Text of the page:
Tag Archives: data portability

GDPR and Email: Part 3, Data Portability

data portability
NOTE: This is the third in a series of articles addressing the GDPR and its effects on email marketing. For an overview of the subject, see our previous article: GDPR and Email: Part 1, an Overview.

Last time on this blog, we looked at the issues of forgetting and unsubscribing, and how the General Protection Data Regulation (GDPR) affects email marketers. That particular portion of the GDPR has received a lot of press, but there’s a far thornier issue lying in wait a few paragraphs further down in the regulation. I’m referring to the “right to data portability,” which gives the subscriber the right to receive all the data a company has collected on them.1 Compared to the other features of the GDPR, the right to data portability seems haphazardly drawn up, or, at least, drawn up without ever considering the difficulties and problems that its simple request could generate.

Acceptable Formats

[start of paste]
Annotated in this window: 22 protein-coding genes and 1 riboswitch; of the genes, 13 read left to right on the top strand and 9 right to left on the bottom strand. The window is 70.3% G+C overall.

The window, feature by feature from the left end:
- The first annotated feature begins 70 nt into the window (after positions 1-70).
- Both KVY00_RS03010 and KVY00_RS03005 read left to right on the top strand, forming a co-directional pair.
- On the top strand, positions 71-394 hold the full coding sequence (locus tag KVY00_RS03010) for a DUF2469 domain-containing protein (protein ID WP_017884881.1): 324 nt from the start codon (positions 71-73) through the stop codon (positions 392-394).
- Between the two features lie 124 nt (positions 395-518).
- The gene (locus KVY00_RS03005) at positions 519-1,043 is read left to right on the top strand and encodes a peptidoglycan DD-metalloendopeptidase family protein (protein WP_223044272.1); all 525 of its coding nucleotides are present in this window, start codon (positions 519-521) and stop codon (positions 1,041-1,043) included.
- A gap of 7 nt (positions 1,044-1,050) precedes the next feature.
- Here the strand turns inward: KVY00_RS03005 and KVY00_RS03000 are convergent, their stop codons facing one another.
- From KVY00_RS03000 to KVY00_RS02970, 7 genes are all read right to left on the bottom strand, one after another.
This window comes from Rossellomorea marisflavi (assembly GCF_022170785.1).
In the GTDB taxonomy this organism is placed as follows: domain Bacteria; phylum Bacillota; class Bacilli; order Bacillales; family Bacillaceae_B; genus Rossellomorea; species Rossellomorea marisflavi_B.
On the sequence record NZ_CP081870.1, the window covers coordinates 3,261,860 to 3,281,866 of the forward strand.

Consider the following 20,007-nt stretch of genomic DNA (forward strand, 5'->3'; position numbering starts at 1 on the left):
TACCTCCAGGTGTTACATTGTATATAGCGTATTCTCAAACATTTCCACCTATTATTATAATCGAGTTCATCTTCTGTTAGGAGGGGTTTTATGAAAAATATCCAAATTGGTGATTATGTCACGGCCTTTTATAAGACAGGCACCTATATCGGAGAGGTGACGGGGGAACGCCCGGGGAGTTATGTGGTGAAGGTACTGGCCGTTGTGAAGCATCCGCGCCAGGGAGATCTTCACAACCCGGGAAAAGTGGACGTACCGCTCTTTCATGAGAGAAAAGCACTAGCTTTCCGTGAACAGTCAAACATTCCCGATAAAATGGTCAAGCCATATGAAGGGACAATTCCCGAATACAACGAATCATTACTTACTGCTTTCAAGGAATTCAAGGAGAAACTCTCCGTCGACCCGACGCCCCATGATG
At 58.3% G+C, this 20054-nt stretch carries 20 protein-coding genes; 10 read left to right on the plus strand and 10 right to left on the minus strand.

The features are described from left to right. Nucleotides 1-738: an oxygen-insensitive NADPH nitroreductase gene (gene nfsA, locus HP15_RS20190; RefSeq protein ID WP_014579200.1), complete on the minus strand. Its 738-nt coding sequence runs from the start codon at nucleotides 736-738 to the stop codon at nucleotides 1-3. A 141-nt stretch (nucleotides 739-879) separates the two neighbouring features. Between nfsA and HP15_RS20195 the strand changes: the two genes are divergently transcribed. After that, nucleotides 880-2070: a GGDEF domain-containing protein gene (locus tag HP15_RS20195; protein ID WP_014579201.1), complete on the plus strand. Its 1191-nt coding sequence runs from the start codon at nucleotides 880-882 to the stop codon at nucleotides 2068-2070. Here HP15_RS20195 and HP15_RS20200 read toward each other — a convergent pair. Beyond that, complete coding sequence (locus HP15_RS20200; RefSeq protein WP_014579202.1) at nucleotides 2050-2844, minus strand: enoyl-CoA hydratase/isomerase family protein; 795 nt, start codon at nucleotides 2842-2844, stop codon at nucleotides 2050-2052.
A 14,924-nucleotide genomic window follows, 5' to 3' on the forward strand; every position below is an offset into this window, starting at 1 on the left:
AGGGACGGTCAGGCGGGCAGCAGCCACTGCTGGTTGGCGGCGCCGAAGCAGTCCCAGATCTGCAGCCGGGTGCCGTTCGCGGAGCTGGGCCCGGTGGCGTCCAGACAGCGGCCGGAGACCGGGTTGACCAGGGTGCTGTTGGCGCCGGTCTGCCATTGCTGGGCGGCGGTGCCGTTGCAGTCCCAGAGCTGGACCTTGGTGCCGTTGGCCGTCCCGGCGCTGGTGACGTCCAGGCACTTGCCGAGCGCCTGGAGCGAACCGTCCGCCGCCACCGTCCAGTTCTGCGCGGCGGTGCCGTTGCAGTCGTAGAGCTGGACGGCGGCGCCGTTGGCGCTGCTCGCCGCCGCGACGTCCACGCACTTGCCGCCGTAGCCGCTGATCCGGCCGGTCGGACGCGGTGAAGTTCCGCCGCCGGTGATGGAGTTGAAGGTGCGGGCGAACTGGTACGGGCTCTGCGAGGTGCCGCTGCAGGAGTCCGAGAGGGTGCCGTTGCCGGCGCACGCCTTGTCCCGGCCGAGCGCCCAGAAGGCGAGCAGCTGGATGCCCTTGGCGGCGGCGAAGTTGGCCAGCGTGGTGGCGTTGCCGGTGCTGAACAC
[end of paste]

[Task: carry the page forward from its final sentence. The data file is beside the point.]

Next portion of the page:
Briefly put, the right to data portability says a subscriber has the right to receive any data about them in a “structured, commonly used and machine-readable format.” They don’t specify what this format is. “Commonly used” would suggest a comma separated values (CSV) file, XML, or something similar. Even then, there’s no guarantee that the data can be formatted in a useful manner. Every customer relationship management system (CRM) and email-marketing service provider (ESP) has its own structure, order of operations, and, to a certain extent, terminology, so porting the data from one site to another isn’t as easy as transferring the file. Try opening a Microsoft Word file in a text editor and you’ll see what we mean. Even when the two system can read each other’s data, it doesn’t mean than one system will have a place for all the data from the other. There is no standard for formatting things like click-throughs or deletes without opening. In Recital 68 (separate clarifications to the GDPR), the regulation states that “data controllers should be encouraged to develop interoperable formats that enable data portability,”2 but they make no suggestions as to how this would be accomplished. It is the bureaucratic equivalent to a mom’s admonition for kids to “learn to get along.”